Virtually extinct Tree Hog making a comeback thanks to Exmoor Zoo

The Flailpoor Tree Hog is making a remarkable comeback

The Flailpoor Tree Hog is making a remarkable comeback - Credit: Exmoor Zoo

A little-known Exmoor creature is making a comeback thanks to the secret efforts of Exmoor Zoo and a unique breeding and re-wilding scheme. 

Imported with timber and thatch from Asia in the late 19th century, the Flailpoor Tree Hog is making a remarkable comeback. 

First described by little known local naturalist Brigadier Bodehay Venue in 1920, first lord of Bratton, the zoo has seen a huge increase in numbers thanks to unique nest boxes and a secret breeding programme.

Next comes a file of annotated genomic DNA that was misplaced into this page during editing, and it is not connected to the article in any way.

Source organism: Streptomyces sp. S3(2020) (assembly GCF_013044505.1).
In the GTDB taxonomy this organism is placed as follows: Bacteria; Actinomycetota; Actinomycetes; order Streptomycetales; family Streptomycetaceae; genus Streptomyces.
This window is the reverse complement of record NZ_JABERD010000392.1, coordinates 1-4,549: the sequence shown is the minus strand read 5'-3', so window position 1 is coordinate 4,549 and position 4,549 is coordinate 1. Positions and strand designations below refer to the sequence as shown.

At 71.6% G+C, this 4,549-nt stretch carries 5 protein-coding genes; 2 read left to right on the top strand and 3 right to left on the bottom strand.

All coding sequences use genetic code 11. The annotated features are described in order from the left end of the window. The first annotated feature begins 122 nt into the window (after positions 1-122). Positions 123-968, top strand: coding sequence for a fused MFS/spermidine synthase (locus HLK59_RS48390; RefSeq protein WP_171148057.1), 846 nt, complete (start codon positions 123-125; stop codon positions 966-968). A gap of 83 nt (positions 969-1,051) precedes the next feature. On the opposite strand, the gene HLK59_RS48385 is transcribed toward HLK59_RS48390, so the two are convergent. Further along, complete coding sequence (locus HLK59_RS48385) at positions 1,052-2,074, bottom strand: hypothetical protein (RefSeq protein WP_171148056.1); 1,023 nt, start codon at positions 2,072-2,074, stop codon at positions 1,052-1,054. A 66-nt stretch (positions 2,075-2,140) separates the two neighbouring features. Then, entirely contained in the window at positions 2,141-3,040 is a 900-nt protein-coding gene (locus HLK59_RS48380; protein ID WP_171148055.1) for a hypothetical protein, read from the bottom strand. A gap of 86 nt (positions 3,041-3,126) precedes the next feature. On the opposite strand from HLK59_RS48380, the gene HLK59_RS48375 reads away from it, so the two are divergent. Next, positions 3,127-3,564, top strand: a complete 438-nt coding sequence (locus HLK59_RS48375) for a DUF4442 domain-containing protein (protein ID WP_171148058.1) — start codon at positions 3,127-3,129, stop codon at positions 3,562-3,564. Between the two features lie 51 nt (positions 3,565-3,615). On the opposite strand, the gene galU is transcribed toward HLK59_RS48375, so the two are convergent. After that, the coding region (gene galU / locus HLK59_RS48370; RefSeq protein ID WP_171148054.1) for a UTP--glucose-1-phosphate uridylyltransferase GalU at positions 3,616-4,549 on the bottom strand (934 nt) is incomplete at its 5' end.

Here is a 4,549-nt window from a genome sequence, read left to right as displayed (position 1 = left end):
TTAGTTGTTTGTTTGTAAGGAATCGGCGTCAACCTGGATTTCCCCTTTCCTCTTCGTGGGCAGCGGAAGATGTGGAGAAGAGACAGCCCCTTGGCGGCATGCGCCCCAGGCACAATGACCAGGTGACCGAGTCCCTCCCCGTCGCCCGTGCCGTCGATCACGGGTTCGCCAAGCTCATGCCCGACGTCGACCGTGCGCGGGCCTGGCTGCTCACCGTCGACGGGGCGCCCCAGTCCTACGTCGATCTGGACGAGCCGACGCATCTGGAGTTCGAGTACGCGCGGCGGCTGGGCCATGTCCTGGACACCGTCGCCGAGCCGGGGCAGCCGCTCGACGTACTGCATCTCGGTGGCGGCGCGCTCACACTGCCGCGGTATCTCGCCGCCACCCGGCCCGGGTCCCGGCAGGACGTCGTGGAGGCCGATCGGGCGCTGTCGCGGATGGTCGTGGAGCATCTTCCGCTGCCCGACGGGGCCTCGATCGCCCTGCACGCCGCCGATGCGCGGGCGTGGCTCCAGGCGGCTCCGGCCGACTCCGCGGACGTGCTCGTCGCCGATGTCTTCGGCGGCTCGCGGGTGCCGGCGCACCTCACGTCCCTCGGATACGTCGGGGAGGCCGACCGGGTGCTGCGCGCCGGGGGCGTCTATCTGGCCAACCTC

Director Danny Reynolds said: “We are delighted that at last we are allowed to reveal our conservation efforts for this little arboreal North Devon icon. 

“It’s a pleasure that this small, unnoticed sap drinker is making a comeback after so many years.” 

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Exmoor Zoo is a conservation centre in North Devon. The zoo developed from Exmoor Bird Gardens, opened on the site of a farm in 1982. The current owners took over in 1993, and have enlarged and developed the zoo, now specialising in the conservation of smaller animals. 

The zoo plans to reopen on April 12, find out more by visiting:

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